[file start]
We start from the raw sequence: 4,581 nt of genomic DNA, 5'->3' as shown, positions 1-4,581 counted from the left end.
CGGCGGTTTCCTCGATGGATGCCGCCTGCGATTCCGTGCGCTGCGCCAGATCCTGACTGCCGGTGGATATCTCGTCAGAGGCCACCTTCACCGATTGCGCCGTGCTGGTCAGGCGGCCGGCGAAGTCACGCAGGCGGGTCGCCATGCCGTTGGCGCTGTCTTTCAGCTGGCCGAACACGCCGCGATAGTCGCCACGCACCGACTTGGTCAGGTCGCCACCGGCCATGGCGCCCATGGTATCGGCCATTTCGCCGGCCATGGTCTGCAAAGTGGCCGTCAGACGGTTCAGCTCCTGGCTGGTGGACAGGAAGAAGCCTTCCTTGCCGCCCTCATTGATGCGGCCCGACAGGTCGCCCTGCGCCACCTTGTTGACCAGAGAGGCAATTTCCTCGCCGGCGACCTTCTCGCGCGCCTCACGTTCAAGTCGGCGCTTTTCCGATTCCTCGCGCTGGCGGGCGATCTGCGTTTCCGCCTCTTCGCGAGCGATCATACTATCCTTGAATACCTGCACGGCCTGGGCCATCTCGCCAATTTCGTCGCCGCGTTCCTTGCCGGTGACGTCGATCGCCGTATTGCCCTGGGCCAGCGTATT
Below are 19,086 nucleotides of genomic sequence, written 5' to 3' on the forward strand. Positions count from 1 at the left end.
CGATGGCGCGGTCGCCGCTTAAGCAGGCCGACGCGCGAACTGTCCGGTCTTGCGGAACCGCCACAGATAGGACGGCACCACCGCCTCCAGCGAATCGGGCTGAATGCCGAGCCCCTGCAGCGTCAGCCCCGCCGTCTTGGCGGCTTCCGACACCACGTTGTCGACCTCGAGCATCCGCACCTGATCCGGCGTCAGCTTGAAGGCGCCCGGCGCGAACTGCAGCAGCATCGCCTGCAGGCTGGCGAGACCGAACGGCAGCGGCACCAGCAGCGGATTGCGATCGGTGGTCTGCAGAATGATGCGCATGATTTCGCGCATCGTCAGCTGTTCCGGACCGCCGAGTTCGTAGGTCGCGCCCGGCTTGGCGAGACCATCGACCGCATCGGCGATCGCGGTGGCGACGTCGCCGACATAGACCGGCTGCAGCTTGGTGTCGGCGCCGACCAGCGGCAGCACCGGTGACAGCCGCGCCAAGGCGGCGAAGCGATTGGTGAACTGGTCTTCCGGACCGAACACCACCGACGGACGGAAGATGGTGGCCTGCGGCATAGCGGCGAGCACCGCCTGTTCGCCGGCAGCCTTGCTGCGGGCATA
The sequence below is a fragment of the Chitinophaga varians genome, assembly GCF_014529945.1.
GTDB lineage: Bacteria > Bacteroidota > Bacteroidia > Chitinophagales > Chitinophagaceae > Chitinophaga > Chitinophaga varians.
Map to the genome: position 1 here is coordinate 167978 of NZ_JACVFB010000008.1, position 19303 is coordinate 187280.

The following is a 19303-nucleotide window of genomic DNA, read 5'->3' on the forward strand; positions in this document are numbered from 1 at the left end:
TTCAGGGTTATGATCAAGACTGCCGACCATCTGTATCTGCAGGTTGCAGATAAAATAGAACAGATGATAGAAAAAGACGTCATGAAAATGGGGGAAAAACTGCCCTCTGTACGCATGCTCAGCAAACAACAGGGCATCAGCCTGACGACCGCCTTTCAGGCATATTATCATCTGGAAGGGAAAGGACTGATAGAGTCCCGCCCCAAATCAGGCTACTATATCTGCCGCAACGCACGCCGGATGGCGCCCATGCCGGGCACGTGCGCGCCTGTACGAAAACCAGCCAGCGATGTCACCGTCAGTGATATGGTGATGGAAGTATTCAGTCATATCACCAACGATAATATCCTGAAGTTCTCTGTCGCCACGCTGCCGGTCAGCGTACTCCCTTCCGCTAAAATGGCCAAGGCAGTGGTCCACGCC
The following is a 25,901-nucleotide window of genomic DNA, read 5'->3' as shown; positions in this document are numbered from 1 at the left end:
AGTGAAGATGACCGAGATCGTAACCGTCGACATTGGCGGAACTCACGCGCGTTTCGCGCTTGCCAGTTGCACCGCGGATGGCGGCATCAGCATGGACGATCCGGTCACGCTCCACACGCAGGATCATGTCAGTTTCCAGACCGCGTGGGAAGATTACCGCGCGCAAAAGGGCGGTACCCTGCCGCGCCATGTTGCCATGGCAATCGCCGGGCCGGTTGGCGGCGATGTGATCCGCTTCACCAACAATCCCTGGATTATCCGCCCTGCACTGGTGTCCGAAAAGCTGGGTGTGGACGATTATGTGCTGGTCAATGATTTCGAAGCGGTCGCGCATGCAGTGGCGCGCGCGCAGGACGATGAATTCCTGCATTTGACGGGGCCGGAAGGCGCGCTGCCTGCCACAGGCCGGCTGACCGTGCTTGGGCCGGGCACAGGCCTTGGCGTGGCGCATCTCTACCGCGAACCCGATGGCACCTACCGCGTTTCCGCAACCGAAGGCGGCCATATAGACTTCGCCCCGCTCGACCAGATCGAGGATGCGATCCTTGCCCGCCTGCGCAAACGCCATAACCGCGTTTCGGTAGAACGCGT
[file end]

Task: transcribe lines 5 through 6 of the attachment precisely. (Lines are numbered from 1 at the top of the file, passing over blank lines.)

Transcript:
The sequence below is a fragment of the Chitinophaga varians genome, assembly GCF_014529945.1.
GTDB lineage: Bacteria > Bacteroidota > Bacteroidia > Chitinophagales > Chitinophagaceae > Chitinophaga > Chitinophaga varians.